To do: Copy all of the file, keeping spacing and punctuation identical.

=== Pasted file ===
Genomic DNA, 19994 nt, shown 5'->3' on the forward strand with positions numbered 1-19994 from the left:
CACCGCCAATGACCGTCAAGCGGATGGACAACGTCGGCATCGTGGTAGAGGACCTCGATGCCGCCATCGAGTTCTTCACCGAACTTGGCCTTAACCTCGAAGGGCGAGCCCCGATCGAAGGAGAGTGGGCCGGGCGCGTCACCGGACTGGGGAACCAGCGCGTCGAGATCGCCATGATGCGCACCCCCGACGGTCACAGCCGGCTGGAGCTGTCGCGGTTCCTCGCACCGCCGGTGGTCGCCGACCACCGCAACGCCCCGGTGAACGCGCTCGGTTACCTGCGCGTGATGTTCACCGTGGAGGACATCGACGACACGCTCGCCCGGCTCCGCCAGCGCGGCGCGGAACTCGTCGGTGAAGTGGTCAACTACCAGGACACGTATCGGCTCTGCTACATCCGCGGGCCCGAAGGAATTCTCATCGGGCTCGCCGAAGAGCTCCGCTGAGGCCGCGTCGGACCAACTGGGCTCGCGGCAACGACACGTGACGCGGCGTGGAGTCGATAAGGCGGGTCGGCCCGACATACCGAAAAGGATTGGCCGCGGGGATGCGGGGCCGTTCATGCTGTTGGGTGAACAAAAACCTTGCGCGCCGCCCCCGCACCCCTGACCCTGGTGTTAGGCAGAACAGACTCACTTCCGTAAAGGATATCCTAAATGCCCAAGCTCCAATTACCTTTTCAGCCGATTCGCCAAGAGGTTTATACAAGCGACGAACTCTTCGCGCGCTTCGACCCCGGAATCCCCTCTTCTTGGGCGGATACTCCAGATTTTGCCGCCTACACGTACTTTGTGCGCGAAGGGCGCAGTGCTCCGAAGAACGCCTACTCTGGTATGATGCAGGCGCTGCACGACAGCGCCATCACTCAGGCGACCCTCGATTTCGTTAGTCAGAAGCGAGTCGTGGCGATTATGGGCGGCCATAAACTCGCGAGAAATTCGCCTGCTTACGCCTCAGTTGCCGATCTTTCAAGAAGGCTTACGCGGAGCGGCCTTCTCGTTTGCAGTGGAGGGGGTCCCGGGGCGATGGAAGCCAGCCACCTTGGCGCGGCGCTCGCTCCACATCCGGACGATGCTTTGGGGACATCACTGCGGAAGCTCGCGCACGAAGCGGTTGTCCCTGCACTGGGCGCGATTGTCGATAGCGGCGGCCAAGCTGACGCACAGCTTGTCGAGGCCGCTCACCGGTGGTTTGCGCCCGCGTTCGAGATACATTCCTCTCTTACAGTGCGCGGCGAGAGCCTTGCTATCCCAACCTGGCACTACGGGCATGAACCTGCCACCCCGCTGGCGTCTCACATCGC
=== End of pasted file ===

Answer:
Genomic DNA, 19994 nt, shown 5'->3' on the forward strand with positions numbered 1-19994 from the left:
CACCGCCAATGACCGTCAAGCGGATGGACAACGTCGGCATCGTGGTAGAGGACCTCGATGCCGCCATCGAGTTCTTCACCGAACTTGGCCTTAACCTCGAAGGGCGAGCCCCGATCGAAGGAGAGTGGGCCGGGCGCGTCACCGGACTGGGGAACCAGCGCGTCGAGATCGCCATGATGCGCACCCCCGACGGTCACAGCCGGCTGGAGCTGTCGCGGTTCCTCGCACCGCCGGTGGTCGCCGACCACCGCAACGCCCCGGTGAACGCGCTCGGTTACCTGCGCGTGATGTTCACCGTGGAGGACATCGACGACACGCTCGCCCGGCTCCGCCAGCGCGGCGCGGAACTCGTCGGTGAAGTGGTCAACTACCAGGACACGTATCGGCTCTGCTACATCCGCGGGCCCGAAGGAATTCTCATCGGGCTCGCCGAAGAGCTCCGCTGAGGCCGCGTCGGACCAACTGGGCTCGCGGCAACGACACGTGACGCGGCGTGGAGTCGATAAGGCGGGTCGGCCCGACATACCGAAAAGGATTGGCCGCGGGGATGCGGGGCCGTTCATGCTGTTGGGTGAACAAAAACCTTGCGCGCCGCCCCCGCACCCCTGACCCTGGTGTTAGGCAGAACAGACTCACTTCCGTAAAGGATATCCTAAATGCCCAAGCTCCAATTACCTTTTCAGCCGATTCGCCAAGAGGTTTATACAAGCGACGAACTCTTCGCGCGCTTCGACCCCGGAATCCCCTCTTCTTGGGCGGATACTCCAGATTTTGCCGCCTACACGTACTTTGTGCGCGAAGGGCGCAGTGCTCCGAAGAACGCCTACTCTGGTATGATGCAGGCGCTGCACGACAGCGCCATCACTCAGGCGACCCTCGATTTCGTTAGTCAGAAGCGAGTCGTGGCGATTATGGGCGGCCATAAACTCGCGAGAAATTCGCCTGCTTACGCCTCAGTTGCCGATCTTTCAAGAAGGCTTACGCGGAGCGGCCTTCTCGTTTGCAGTGGAGGGGGTCCCGGGGCGATGGAAGCCAGCCACCTTGGCGCGGCGCTCGCTCCACATCCGGACGATGCTTTGGGGACATCACTGCGGAAGCTCGCGCACGAAGCGGTTGTCCCTGCACTGGGCGCGATTGTCGATAGCGGCGGCCAAGCTGACGCACAGCTTGTCGAGGCCGCTCACCGGTGGTTTGCGCCCGCGTTCGAGATACATTCCTCTCTTACAGTGCGCGGCGAGAGCCTTGCTATCCCAACCTGGCACTACGGGCATGAACCTGCCACCCCGCTGGCGTCTCACATCGC